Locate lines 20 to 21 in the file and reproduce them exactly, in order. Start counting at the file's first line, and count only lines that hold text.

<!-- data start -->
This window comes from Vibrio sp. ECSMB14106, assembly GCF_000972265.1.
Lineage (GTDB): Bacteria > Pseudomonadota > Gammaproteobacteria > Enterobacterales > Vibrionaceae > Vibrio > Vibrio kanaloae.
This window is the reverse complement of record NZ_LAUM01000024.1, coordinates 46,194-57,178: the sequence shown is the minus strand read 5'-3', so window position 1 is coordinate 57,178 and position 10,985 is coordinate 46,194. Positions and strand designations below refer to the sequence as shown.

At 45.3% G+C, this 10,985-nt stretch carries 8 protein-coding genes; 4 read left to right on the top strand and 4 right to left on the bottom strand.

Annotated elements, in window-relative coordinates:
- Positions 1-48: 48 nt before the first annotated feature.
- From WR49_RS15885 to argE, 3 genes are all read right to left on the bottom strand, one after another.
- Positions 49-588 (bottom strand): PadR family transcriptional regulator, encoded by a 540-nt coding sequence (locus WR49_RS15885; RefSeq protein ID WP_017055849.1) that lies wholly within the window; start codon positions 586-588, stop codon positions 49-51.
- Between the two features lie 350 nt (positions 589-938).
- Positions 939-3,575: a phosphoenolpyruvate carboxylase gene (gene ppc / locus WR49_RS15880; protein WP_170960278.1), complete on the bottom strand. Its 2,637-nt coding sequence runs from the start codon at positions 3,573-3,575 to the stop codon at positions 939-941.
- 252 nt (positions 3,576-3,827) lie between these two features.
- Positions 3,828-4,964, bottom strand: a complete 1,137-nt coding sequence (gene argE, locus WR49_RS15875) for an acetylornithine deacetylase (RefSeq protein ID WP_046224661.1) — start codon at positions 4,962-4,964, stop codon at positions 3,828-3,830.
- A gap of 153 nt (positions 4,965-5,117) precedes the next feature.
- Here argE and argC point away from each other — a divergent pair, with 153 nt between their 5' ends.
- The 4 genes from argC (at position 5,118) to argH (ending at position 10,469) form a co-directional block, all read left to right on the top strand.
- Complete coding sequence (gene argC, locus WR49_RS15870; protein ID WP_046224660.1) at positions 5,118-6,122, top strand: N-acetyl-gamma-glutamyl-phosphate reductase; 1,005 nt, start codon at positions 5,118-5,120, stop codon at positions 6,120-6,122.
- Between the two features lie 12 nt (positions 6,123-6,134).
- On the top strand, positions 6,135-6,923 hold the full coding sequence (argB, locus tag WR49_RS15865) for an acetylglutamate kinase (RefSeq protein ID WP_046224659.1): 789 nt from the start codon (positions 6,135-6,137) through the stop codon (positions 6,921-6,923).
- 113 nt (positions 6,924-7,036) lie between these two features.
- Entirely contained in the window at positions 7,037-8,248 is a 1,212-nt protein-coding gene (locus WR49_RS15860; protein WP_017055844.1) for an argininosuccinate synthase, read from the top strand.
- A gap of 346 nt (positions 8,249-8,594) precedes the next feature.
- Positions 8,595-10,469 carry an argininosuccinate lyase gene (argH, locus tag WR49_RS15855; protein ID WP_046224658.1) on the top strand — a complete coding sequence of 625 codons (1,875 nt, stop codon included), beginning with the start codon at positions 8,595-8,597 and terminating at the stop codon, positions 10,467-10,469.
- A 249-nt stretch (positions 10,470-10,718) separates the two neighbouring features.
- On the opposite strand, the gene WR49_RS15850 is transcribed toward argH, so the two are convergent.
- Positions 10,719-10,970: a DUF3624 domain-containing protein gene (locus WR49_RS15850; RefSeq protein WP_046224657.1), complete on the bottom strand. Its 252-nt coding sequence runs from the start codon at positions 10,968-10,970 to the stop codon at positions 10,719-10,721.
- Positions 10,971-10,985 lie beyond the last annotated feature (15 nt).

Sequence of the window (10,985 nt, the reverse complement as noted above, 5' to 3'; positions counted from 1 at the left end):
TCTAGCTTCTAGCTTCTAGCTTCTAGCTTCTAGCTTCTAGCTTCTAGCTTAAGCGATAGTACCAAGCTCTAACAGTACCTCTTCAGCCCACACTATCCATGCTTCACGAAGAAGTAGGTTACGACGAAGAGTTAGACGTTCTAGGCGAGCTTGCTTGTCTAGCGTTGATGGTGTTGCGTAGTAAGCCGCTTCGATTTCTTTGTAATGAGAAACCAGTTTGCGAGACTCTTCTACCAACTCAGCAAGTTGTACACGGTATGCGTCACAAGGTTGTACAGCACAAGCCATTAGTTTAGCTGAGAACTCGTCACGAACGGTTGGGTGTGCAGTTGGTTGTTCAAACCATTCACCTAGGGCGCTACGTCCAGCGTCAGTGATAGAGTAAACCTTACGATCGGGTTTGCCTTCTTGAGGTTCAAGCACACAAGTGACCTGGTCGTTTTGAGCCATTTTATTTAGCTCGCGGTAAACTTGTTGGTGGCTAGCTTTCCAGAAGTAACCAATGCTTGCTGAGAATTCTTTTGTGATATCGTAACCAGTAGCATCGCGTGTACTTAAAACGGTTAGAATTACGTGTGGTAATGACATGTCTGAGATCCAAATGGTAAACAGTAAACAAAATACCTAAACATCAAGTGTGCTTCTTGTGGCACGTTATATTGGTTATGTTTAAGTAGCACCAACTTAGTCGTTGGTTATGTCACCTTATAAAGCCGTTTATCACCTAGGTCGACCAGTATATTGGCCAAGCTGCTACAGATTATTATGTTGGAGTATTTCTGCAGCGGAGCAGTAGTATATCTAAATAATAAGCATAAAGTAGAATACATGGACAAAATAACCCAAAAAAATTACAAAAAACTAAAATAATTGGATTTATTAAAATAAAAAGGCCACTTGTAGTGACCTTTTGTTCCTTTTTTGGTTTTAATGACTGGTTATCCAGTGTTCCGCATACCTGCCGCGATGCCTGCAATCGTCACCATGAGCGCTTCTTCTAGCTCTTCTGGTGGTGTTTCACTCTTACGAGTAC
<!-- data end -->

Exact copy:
- Entirely contained in the window at positions 7,037-8,248 is a 1,212-nt protein-coding gene (locus WR49_RS15860; protein WP_017055844.1) for an argininosuccinate synthase, read from the top strand.
- A gap of 346 nt (positions 8,249-8,594) precedes the next feature.